Here’s how Branch teachers help children get to Win/Win after conflict arises, whether it’s a pair of preschoolers having a hard time sharing or middle schoolers who don’t see eye to eye on a group project:

First, students are given time to cool off, to gather themselves and get past hot emotions that can lead to heightened reactions. Sometimes, this means time spent in the Calm and Collect area of the classroom, where students can work through the strong emotions they’re feeling, the older ones might opt to journal about the conflict or consider tools given them by the school counselor.

When both students feel ready, their teacher helps them express their feelings to one another in “I” messages. Each child sits quietly and listens to the other describe how the interaction felt to them, absent any name calling or blaming. The children learn not to interrupt each other but to allow space for a full airing of the other person’s perspective. 

Next, the students brainstorm solutions together, working until they arrive at a plan that satisfies them both. They close the interaction by expressing forgiveness and gratitude for one another.

The slate is cleaned, the residue of bad feelings swept away. The students are free to resume their relationship without recriminations. Because they have been heard and understood, these students won’t be compelled to rerun the drama on the playground, enlarging the conflict by drawing other students in. Through the peacemaking Branch teaches, the students’ sense of themselves and their regard for one another are restored. They’re ready to move on.

Are Branch students unusually mature, you ask? Perhaps. But likely not. They are normal, happy, rambunctious, opinionated children. More to the point, they’ve been equipped to navigate these waters by skilled teachers. Our faculty adheres to the practice outlined in the book The Power of Our Words: Teacher Language that Helps Children Learn by Paula Denton, which links the careful use of words, tone, and pace to greater student engagement, a more positive classroom community, and more effective behavior management. At the start of each school year, as students coalesce as a community in their classrooms or within their grades, our teachers bring this insight as they share the peacemaking perspective. They guide students through scenarios, giving them time to reflect on the healthy way to resolve differences. When a moment of disagreement comes, students are more able to recognize what is happening. They’re secure in knowing that resolution means a mutually-satisfying solution. As our school counselor notes, mindfulness exercises, including yoga and the use of calming breaths, help students recognize the agency they have to manage themselves in such moments, which leads to a stronger community:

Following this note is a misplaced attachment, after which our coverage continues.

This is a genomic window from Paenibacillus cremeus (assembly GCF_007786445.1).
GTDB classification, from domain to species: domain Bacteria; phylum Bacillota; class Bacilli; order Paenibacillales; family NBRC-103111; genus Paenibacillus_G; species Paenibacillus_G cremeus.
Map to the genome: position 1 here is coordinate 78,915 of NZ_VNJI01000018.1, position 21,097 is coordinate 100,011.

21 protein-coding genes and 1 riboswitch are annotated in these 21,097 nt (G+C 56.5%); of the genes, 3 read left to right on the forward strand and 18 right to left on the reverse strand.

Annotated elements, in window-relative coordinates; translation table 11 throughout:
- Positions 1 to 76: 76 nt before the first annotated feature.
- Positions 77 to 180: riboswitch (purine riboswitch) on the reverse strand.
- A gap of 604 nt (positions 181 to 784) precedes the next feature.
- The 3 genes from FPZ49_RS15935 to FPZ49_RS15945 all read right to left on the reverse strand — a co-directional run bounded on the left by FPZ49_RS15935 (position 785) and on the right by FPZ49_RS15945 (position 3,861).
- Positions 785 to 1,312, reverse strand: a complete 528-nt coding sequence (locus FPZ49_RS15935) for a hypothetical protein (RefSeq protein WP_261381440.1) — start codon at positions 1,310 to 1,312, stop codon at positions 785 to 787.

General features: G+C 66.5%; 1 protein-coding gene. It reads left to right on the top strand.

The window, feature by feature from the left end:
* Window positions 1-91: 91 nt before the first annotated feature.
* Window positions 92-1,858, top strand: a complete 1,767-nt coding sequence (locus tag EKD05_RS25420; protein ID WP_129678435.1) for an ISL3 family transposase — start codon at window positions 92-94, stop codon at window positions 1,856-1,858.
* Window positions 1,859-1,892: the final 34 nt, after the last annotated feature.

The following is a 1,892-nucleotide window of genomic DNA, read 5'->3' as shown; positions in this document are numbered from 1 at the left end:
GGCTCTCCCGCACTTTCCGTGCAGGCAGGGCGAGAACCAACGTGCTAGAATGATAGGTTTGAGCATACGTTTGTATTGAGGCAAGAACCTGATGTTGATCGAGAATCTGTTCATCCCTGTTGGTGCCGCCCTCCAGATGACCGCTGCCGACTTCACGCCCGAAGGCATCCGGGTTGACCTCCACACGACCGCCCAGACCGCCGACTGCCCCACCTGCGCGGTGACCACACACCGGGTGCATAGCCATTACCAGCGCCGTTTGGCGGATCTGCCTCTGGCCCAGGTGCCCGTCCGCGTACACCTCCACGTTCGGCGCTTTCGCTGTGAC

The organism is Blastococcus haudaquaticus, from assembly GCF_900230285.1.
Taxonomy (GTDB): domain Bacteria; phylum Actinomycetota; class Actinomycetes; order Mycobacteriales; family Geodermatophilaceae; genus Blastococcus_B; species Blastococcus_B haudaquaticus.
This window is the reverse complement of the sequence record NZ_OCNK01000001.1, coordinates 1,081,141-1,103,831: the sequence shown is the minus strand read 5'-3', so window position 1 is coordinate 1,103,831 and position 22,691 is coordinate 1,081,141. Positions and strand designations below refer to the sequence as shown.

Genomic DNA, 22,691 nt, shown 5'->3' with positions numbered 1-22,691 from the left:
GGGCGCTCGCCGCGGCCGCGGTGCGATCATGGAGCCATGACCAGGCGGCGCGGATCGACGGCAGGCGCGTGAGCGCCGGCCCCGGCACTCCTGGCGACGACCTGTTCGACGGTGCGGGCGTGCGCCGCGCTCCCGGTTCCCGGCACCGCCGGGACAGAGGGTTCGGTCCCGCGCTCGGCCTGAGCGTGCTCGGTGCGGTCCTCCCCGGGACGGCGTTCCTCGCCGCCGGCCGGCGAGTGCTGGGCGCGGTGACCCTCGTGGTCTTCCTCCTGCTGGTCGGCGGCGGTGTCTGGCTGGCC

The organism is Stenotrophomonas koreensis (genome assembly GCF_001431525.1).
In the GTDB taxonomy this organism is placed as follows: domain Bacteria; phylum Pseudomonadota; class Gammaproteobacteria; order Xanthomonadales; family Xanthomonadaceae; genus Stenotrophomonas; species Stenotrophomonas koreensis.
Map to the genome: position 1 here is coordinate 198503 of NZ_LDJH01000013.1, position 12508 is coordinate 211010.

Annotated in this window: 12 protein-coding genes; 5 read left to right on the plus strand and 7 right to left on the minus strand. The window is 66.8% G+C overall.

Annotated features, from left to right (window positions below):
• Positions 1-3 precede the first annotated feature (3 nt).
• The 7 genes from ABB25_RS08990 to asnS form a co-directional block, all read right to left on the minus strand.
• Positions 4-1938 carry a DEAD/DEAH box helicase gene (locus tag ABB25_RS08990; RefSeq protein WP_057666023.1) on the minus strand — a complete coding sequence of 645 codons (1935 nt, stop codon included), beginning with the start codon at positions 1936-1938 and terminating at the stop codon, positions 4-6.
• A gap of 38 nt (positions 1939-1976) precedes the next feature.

Students not only learn about how to be peacemakers around them, but also how to be peacemakers “inside” of themselves. Everything starts with us. If we are in peace with our bodies and our feelings, we can reflect that to the world around us and be global peacemakers.